Winner of the 2006 Best Musical, the smash hit tells the tale of Frankie Valli and The Four Seasons: Frankie Valli, Bob Gaudio, Tommy DeVito and Nick Massi. It’s the story of how a group of blue-collar boys from the wrong side of the tracks became one of the biggest American pop music sensations of all time.
Vital VOICE recently caught up with out-actor Jonathan Hadley who plays lyricist and producer, Bob Crewe. Hadley chatted it up about “Jersey Boys” and playing a real-life character that the LGBT community should be proud of.
Colin Murphy: I was excited to learn about your character, Bob Crewe—tell our readers a bit about him.
Jonathan Hadley: Bob Crewe—I kind of like to call him the Fifth Season (out of The Four Seasons). He was the lyricist for most of their big hit songs in the early to mid 1960s and at the same time was their manager and their producer. And he really was pretty much instrumental for that signature Four Seasons sound. He was the guy in the booth creating that sound and was very creative—I think—in forging that whole new sound that sent them into the stratosphere. He went on to write “Lady Marmalade,” which was a big hit, and now he’s living in LA and doing a lot of visual art.
I was talking to him the other day… He had said he’d always wanted to be in front of the camera or on stage. He started off as a model back in the 1950s in LA—but somehow he always ended up behind the scenes either writing or producing. So he said with “Jersey Boys” this is his chance to be on stage and he’s grateful for those of us who play Bob Crewe for giving him the chance to be on stage. I thought that was really sweet.
CM: How does it feel to be able to portray a gay man who has had such an impact on pop-culture? His work really was the soundtrack of America.
JH: I feel very honored and excited about it. You know—calling him a gay man, of course, in the early 1960s—nobody was really out-out. So Bob Crewe was just seen as sort of flamboyant and interesting and at the same time respected for his talent and for his work as a producer and lyricist. He wasn’t judged as a gay man—which I think is a great thing. He was more noted for what he did rather than anything else. But I think it’s great that a man who was so influential in pop music—that nobody knew he was a gay man—it’s sort of a subversive story. I love putting it out there and portraying it and telling the story.
CM: How did you approach playing the role—did you try to get a sense of the real person?
JH: Absolutely—and of course what’s so great in research is the Internet and I was able find recordings of him because I haven’t actually met him. But there’s all these recordings I found and photographs so I can try to build off of that. There’s always a responsibility when you’re playing a real person to not turn them into a caricature in any way. You want to be faithful to them and make them a real entity on the stage as well as in real life because they could walk into the theatre at any time and that’s happened. The last time we played Tampa—Frankie Valli was playing Clear Water—and we go out on stage and there he is in the front row.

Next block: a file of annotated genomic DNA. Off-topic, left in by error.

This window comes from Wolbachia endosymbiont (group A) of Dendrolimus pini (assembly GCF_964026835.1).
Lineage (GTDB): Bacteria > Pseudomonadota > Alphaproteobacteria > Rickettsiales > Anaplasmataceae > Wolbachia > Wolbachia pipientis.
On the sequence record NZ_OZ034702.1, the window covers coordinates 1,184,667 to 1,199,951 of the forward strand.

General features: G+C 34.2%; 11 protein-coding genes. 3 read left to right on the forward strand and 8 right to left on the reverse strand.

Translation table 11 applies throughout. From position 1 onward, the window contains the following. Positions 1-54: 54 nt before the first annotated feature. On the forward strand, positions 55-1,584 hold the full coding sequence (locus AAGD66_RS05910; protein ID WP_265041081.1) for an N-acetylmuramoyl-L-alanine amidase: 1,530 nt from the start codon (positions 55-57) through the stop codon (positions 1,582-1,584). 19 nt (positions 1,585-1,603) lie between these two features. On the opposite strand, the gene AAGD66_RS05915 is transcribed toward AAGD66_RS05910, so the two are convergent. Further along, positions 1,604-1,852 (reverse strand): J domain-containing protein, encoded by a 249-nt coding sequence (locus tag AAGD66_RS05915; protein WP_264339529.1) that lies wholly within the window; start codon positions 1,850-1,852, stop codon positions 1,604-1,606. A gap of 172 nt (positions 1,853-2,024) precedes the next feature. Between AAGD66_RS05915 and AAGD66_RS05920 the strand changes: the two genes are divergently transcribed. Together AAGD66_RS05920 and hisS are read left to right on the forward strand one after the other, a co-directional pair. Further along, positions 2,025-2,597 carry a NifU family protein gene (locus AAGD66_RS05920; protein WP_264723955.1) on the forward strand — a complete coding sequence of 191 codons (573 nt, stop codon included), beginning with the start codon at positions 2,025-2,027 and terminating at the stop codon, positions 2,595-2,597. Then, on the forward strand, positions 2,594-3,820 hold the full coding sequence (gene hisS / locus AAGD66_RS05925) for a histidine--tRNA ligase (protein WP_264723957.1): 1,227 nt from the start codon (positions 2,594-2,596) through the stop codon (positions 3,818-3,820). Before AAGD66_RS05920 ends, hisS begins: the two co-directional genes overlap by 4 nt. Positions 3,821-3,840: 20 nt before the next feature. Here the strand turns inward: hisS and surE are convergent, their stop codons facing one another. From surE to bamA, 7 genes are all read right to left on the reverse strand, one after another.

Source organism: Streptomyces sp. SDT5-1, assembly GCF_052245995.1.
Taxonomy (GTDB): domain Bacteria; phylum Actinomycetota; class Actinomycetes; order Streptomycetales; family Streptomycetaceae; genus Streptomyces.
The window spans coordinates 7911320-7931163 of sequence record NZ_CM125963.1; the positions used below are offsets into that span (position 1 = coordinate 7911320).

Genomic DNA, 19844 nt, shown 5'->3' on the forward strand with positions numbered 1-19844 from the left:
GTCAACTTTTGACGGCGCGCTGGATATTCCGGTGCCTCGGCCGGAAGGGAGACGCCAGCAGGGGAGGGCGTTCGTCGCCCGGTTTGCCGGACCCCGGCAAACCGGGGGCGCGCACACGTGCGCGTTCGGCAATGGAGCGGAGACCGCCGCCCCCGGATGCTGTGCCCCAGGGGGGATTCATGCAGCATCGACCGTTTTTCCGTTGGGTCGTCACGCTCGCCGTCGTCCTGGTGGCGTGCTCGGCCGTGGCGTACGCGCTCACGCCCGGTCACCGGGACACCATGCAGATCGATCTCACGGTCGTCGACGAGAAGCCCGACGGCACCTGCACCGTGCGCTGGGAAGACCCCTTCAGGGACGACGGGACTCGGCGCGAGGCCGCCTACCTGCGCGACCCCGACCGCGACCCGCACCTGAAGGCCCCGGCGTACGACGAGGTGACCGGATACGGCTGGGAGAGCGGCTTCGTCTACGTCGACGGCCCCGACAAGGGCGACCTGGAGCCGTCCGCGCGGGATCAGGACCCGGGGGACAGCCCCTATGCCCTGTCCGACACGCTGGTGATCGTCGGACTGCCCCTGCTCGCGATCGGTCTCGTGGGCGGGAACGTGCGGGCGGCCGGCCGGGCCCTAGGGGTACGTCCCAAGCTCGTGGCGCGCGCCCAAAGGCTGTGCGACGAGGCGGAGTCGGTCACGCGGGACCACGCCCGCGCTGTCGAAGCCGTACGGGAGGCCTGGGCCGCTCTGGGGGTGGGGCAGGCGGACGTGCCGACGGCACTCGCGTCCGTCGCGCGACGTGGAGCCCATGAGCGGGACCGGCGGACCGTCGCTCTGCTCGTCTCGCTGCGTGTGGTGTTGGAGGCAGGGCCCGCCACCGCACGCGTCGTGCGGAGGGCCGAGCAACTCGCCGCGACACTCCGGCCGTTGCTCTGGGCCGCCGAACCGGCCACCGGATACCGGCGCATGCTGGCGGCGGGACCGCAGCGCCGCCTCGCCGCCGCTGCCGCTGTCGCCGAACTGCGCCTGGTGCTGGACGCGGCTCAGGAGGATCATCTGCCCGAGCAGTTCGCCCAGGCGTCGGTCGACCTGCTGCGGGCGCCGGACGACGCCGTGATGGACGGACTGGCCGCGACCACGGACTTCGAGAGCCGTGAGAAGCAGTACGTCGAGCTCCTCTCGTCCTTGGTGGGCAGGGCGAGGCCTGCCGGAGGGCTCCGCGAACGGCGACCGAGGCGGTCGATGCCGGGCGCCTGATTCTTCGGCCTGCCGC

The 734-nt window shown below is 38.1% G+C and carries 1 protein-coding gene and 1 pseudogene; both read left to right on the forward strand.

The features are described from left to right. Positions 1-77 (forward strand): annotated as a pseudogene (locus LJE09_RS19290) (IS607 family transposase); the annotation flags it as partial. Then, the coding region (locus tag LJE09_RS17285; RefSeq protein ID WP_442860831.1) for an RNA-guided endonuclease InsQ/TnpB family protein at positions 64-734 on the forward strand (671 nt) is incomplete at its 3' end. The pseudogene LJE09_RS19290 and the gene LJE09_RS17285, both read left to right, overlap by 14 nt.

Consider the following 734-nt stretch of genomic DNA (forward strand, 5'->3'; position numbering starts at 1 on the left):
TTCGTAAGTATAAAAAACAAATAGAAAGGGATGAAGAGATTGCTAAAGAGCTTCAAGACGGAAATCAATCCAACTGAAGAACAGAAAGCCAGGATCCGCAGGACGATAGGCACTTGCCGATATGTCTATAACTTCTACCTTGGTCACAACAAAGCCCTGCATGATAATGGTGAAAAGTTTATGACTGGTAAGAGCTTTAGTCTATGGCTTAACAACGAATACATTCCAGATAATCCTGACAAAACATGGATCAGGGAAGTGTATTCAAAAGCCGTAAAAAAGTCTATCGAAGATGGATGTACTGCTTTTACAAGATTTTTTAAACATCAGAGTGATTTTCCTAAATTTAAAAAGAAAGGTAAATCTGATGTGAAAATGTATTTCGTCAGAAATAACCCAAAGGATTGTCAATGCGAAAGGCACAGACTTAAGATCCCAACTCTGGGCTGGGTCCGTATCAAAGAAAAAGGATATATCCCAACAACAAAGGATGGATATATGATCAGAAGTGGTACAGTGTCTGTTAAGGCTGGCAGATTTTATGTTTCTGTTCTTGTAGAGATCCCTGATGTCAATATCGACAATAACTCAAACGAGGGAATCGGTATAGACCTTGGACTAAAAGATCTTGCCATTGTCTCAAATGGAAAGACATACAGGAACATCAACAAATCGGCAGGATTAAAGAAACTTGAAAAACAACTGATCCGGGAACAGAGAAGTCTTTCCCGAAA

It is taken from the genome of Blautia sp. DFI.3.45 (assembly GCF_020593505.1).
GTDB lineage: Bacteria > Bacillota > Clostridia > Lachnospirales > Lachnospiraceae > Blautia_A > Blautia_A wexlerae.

CM: I’ve read there’s an interesting story about the penning of “Can’t Take My Eyes Off of You”—can you retell that?
JH: That’s a great story because it’s arguably one of the great pop songs of all time and it was actually inspired by one of his [Crewe’s] lovers at the time. He was having trouble coming up with a lyric and the story is he saw his lover lying on the bed or something and the words just came: “you’re just too good to be true—can’t take my eyes off of you.” I just think that’s great—gay people should know that.
CM: “Jersey Boys” has such a broad appeal—you’ve called it “a guys musical”—so when you’re portraying the character was it important to you to make it clear that this was a gay man you were portraying on stage?
JH: Absolutely—but not that it’s the first thing that he was about. He was accepted and respected in the business for his talent, so I felt one of the interesting things about Bob Crewe’s story is he was accepted by these four basically, street thugs. The Four Seasons were these street kids from Newark—they were some rough kids.
Tickets are available for Jersey Boys (part of the U.S. Bank Broadway Series and sponsored by American Airlines) online at metrotix.com, at The Fox Theatre box office, MetroTix outlets, and MetroTix charge-by-phone at 314-534-1111
BY: COLIN MURPHY – SENIOR WRITER